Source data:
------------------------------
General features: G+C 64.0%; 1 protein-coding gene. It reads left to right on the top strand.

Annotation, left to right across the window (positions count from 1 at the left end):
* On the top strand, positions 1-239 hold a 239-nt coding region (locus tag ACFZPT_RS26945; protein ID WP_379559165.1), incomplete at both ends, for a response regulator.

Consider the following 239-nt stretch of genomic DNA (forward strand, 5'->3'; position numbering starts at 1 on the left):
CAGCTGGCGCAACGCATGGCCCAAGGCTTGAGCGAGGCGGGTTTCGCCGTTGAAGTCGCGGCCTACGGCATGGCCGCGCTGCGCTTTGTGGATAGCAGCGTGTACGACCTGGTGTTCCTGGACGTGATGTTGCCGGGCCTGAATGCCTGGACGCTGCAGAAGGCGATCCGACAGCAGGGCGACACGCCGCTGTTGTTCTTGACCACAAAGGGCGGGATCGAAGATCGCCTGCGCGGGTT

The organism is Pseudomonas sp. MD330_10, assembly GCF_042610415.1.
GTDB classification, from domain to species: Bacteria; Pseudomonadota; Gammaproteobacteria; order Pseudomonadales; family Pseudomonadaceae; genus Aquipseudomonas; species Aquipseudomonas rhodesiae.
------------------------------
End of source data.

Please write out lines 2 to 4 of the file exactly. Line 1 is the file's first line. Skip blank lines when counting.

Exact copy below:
Annotation, left to right across the window (positions count from 1 at the left end):
* On the top strand, positions 1-239 hold a 239-nt coding region (locus tag ACFZPT_RS26945; protein ID WP_379559165.1), incomplete at both ends, for a response regulator.

Consider the following 239-nt stretch of genomic DNA (forward strand, 5'->3'; position numbering starts at 1 on the left):